As tensions intensify between the U.S. and Iran, shady behavior by a rogue member of the Kuwaiti royal family is threatening to endanger America’s relationship with one of our most important allies in the Middle East.
In recent weeks, a pro-Iranian militia allegedly fired a rocket that landed near the U.S. Embassy in Baghdad, and U.S. National Security Adviser John Bolton blamed Iranian naval mines for damaging oil tankers off the coast of the United Arab Emirates. Iran has also threatened to ramp up its nuclear activity if the European Union fails to protect Iran from U.S. sanctions.
President Trump responded to the Iranian threats by announcing he would send an additional 1,500 U.S. troops to the Middle East. And that number could soon grow much larger.
Acting Defense Secretary Patrick Shanahan outlined a plan to deploy an additional 120,000 military personnel to the Middle East – many of whom would join the 20,000 Americans already stationed in the dozen active U.S. Armed Forces facilities located in Kuwait.
As a result, it is vital that America’s relationship with Kuwait remain as strong as possible.
Unfortunately, the Kuwaiti government may soon cause the Trump administration to rethink the plan to pour more American troops – and U.S. tax dollars – into Kuwait.
Sheikh Yousef Abdullah Al-Sabah, the director general of the Kuwait Ports Authority and a member of the country’s royal family, has exploited his position by unilaterally deciding who can and cannot work at the port. This has sabotaged competition for U.S. military contracts and diverted them to favored local companies, squandering tens and perhaps hundreds of millions of American tax dollars in the process.
Over a year ago, Sheikh Yousef singled out and unilaterally banned one of the Pentagon’s longtime contractors, the Kuwait and Gulf Link Transport Company (KGL), and its affiliates from operating at Kuwaiti ports. The move blocked a Defense Department contract with KGL to load and unload military supplies from U.S. ships at the port. By banning KGL and refusing to recognize its registration to work at the ports, Sheikh Yousef ensured the Pentagon was forced to use more expensive contractors on a sole source basis.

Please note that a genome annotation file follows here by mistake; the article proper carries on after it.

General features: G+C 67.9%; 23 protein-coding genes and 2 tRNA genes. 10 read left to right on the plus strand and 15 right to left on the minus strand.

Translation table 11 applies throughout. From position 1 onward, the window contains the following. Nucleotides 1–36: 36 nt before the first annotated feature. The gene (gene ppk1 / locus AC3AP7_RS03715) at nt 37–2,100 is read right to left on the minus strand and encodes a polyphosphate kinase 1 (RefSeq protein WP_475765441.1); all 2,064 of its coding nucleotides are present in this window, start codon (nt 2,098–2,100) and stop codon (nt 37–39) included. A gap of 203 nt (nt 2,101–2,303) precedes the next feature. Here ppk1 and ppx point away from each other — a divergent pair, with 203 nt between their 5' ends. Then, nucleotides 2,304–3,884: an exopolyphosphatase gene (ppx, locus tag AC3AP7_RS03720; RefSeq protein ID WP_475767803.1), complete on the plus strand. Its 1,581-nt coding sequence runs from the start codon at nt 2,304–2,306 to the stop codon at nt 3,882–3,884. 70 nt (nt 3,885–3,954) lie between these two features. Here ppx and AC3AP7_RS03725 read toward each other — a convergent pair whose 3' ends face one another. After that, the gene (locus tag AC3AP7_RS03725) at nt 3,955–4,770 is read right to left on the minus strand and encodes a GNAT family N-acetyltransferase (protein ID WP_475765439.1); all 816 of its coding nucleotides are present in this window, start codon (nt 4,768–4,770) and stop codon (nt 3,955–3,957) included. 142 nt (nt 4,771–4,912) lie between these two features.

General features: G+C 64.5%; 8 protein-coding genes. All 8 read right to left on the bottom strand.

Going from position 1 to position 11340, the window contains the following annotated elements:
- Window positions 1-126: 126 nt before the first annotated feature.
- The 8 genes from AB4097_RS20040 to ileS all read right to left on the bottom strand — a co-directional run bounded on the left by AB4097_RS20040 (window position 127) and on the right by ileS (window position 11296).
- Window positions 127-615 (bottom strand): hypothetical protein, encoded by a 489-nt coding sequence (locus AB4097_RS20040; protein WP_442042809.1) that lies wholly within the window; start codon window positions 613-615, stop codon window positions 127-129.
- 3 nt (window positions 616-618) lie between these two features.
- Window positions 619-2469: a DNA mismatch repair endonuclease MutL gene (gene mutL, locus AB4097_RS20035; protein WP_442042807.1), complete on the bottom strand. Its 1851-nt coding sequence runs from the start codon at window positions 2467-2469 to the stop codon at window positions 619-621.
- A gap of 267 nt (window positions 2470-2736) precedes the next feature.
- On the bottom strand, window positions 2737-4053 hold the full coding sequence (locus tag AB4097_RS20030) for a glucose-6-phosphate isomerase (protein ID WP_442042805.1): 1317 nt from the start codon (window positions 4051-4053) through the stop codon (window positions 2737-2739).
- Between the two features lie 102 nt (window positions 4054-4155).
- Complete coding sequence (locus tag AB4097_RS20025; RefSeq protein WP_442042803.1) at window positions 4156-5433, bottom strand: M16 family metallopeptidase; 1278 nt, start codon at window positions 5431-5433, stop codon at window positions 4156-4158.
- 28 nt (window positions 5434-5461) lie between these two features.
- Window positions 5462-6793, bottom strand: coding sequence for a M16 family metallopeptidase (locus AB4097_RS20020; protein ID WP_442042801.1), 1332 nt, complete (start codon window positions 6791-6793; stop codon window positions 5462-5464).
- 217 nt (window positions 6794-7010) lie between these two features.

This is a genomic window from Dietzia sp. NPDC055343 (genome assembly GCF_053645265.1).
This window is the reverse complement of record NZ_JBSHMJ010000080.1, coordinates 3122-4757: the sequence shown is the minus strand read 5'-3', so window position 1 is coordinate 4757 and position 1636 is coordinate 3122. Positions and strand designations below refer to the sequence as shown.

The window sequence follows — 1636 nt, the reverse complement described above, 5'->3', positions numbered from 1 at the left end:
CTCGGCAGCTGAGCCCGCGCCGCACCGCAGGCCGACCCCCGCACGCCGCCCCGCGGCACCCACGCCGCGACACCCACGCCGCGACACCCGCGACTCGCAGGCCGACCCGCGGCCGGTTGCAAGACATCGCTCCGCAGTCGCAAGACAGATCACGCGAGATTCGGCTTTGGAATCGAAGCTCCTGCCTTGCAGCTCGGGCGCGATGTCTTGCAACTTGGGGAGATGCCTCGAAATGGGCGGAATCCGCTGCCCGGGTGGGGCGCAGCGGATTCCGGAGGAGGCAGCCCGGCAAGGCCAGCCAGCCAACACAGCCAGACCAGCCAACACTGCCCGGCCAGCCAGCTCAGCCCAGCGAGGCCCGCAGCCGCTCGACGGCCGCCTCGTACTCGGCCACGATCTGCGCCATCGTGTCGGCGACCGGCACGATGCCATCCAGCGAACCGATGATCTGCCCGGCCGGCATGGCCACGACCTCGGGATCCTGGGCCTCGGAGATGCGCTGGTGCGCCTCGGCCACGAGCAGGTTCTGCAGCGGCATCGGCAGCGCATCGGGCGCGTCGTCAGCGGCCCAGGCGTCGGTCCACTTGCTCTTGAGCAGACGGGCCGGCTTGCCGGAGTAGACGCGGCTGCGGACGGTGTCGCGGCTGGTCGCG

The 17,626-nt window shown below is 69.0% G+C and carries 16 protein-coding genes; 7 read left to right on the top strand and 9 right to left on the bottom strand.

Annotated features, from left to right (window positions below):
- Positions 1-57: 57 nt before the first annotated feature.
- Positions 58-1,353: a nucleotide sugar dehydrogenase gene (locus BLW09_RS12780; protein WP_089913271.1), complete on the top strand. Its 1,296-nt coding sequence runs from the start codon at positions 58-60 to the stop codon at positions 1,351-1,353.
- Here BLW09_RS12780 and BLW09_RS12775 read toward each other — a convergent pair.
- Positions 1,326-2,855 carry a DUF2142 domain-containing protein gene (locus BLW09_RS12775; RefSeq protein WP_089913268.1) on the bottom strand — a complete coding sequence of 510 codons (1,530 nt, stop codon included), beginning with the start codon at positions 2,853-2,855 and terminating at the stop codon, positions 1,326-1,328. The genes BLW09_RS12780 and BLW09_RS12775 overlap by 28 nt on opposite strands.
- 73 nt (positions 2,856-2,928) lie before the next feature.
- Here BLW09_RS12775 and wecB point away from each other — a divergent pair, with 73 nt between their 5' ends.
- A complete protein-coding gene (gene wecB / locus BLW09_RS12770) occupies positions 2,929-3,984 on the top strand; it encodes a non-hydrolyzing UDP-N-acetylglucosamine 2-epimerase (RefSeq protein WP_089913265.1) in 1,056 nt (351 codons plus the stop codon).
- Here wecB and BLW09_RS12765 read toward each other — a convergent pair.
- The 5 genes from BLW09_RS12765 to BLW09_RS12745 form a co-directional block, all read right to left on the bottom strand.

Sheikh Yousef’s blacklisting of KGL benefited a small number of other local logistics companies, including some with strong ties to high-ranking government officials, raising suspicions of possible bribery and kickbacks. Sheikh Yousef allowed another local competitor, Global Clearinghouse, to operate at the port without complying with the requirement to register.
The parent company of Global Clearinghouse is Agility. The company has a history of ripping off the United States. In 2008, Agility was criminally indicted for overcharging the U.S. government for supplying food to American troops in Iraq. In 2017, the company agreed to pay $95 million in penalties for cheating U.S. taxpayers.
Kuwaiti courts have grown tired of Sheikh Yousef deviously dictating who can and cannot access Kuwaiti ports. A judge recently ordered the Ports Authority to recognize KGL’s registration at the ports and pay KGL more than $80 million in damages for lost work.
Sheik Yousef has ignored that ruling and continues to pick and choose who can service contracts for the U.S. military.
Fortunately, Sheik Yousef is in the midst of a reappointment battle, giving the Trump administration an opportunity to persuade Kuwait to remove him from his position.
By replacing Sheik Yousef, Kuwaiti officials would demonstrate a commitment to fighting corruption and championing fairness and free market competition.
If Sheik Yousef is allowed to stay in his post, Kuwait could harm its relationship with the country’s second-largest trading partner behind China. Last year, U.S. imports from Kuwait exceeded $2 billion.
It’s hard to imagine the Trump administration continuing America’s congenial trade relations with Kuwait if Sheik Yousef continues to cost U.S. taxpayers tens of millions of dollars a year by preventing the Pentagon from engaging in competitive bidding for services at Kuwaiti ports.
At this time of escalating tension the Middle East, President Trump owes it to America’s military to tell Kuwait to get rid of Sheik Yousef. Kuwait must recognize that protecting a corrupt bureaucrat isn’t worth risking its most important ally.
Drew Johnson is a taxpayer watchdog who serves as a Senior Fellow at the National Center for Public Policy Research.